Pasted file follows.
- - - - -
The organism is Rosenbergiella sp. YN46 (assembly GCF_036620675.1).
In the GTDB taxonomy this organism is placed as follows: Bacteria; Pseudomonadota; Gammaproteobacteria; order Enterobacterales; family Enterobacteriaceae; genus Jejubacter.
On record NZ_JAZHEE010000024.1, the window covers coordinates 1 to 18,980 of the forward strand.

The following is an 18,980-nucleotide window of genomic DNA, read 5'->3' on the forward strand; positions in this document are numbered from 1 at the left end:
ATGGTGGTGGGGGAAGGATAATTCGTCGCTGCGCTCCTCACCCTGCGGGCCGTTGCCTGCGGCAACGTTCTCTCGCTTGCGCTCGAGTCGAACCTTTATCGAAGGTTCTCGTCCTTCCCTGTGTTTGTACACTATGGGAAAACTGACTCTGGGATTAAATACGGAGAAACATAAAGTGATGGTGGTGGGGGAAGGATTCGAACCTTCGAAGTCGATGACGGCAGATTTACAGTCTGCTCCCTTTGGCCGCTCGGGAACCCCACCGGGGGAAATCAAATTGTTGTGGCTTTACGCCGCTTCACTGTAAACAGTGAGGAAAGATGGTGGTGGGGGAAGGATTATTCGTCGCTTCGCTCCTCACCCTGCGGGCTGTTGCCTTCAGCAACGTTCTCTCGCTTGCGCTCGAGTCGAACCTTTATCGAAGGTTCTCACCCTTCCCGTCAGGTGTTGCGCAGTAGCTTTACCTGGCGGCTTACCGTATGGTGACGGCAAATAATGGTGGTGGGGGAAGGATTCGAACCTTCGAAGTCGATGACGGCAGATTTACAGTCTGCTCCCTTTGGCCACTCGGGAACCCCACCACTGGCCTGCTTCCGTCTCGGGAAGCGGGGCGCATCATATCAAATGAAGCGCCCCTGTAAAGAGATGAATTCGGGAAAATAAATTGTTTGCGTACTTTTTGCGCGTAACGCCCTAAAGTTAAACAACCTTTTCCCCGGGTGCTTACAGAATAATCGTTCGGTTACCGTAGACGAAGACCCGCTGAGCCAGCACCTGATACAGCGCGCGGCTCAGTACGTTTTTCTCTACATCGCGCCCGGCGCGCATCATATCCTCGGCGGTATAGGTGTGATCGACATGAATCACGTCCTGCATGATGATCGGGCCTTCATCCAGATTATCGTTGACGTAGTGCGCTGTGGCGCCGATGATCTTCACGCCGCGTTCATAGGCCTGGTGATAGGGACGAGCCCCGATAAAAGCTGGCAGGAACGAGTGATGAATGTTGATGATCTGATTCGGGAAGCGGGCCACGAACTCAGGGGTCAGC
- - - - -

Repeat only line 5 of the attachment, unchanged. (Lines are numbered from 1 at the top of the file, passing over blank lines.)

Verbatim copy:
ATGGTGGTGGGGGAAGGATAATTCGTCGCTGCGCTCCTCACCCTGCGGGCCGTTGCCTGCGGCAACGTTCTCTCGCTTGCGCTCGAGTCGAACCTTTATCGAAGGTTCTCGTCCTTCCCTGTGTTTGTACACTATGGGAAAACTGACTCTGGGATTAAATACGGAGAAACATAAAGTGATGGTGGTGGGGGAAGGATTCGAACCTTCGAAGTCGATGACGGCAGATTTACAGTCTGCTCCCTTTGGCCGCTCGGGAACCCCACCGGGGGAAATCAAATTGTTGTGGCTTTACGCCGCTTCACTGTAAACAGTGAGGAAAGATGGTGGTGGGGGAAGGATTATTCGTCGCTTCGCTCCTCACCCTGCGGGCTGTTGCCTTCAGCAACGTTCTCTCGCTTGCGCTCGAGTCGAACCTTTATCGAAGGTTCTCACCCTTCCCGTCAGGTGTTGCGCAGTAGCTTTACCTGGCGGCTTACCGTATGGTGACGGCAAATAATGGTGGTGGGGGAAGGATTCGAACCTTCGAAGTCGATGACGGCAGATTTACAGTCTGCTCCCTTTGGCCACTCGGGAACCCCACCACTGGCCTGCTTCCGTCTCGGGAAGCGGGGCGCATCATATCAAATGAAGCGCCCCTGTAAAGAGATGAATTCGGGAAAATAAATTGTTTGCGTACTTTTTGCGCGTAACGCCCTAAAGTTAAACAACCTTTTCCCCGGGTGCTTACAGAATAATCGTTCGGTTACCGTAGACGAAGACCCGCTGAGCCAGCACCTGATACAGCGCGCGGCTCAGTACGTTTTTCTCTACATCGCGCCCGGCGCGCATCATATCCTCGGCGGTATAGGTGTGATCGACATGAATCACGTCCTGCATGATGATCGGGCCTTCATCCAGATTATCGTTGACGTAGTGCGCTGTGGCGCCGATGATCTTCACGCCGCGTTCATAGGCCTGGTGATAGGGACGAGCCCCGATAAAAGCTGGCAGGAACGAGTGATGAATGTTGATGATCTGATTCGGGAAGCGGGCCACGAACTCAGGGGTCAGC